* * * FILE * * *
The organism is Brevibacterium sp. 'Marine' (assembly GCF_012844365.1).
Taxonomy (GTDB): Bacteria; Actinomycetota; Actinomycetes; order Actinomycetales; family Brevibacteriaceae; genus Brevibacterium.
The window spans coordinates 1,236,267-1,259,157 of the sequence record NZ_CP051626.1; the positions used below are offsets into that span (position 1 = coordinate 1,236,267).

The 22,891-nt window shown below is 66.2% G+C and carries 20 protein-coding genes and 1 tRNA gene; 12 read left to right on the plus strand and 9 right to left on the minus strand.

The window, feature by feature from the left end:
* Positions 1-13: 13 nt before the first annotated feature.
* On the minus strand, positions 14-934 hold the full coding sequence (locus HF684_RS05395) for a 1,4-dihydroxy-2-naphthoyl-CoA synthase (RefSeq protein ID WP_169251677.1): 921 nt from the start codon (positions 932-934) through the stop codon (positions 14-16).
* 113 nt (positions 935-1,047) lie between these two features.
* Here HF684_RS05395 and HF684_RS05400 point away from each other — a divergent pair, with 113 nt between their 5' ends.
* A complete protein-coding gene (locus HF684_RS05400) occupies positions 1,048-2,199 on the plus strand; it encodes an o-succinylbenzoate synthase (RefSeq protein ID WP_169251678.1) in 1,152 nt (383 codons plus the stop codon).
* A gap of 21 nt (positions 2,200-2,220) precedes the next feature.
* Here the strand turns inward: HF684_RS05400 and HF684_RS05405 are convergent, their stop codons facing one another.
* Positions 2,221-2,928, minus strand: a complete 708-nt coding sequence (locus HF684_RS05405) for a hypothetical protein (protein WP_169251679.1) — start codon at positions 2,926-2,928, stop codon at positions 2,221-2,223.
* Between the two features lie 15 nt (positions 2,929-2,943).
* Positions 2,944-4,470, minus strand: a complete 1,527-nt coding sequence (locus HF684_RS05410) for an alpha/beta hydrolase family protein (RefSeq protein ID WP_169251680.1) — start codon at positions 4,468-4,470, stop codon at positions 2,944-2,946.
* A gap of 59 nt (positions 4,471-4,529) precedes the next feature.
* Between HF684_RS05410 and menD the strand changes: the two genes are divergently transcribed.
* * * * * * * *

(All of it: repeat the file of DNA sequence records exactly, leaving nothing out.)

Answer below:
The organism is Brevibacterium sp. 'Marine' (assembly GCF_012844365.1).
Taxonomy (GTDB): Bacteria; Actinomycetota; Actinomycetes; order Actinomycetales; family Brevibacteriaceae; genus Brevibacterium.
The window spans coordinates 1,236,267-1,259,157 of the sequence record NZ_CP051626.1; the positions used below are offsets into that span (position 1 = coordinate 1,236,267).

The 22,891-nt window shown below is 66.2% G+C and carries 20 protein-coding genes and 1 tRNA gene; 12 read left to right on the plus strand and 9 right to left on the minus strand.

The window, feature by feature from the left end:
* Positions 1-13: 13 nt before the first annotated feature.
* On the minus strand, positions 14-934 hold the full coding sequence (locus HF684_RS05395) for a 1,4-dihydroxy-2-naphthoyl-CoA synthase (RefSeq protein ID WP_169251677.1): 921 nt from the start codon (positions 932-934) through the stop codon (positions 14-16).
* 113 nt (positions 935-1,047) lie between these two features.
* Here HF684_RS05395 and HF684_RS05400 point away from each other — a divergent pair, with 113 nt between their 5' ends.
* A complete protein-coding gene (locus HF684_RS05400) occupies positions 1,048-2,199 on the plus strand; it encodes an o-succinylbenzoate synthase (RefSeq protein ID WP_169251678.1) in 1,152 nt (383 codons plus the stop codon).
* A gap of 21 nt (positions 2,200-2,220) precedes the next feature.
* Here the strand turns inward: HF684_RS05400 and HF684_RS05405 are convergent, their stop codons facing one another.
* Positions 2,221-2,928, minus strand: a complete 708-nt coding sequence (locus HF684_RS05405) for a hypothetical protein (protein WP_169251679.1) — start codon at positions 2,926-2,928, stop codon at positions 2,221-2,223.
* Between the two features lie 15 nt (positions 2,929-2,943).
* Positions 2,944-4,470, minus strand: a complete 1,527-nt coding sequence (locus HF684_RS05410) for an alpha/beta hydrolase family protein (RefSeq protein ID WP_169251680.1) — start codon at positions 4,468-4,470, stop codon at positions 2,944-2,946.
* A gap of 59 nt (positions 4,471-4,529) precedes the next feature.
* Between HF684_RS05410 and menD the strand changes: the two genes are divergently transcribed.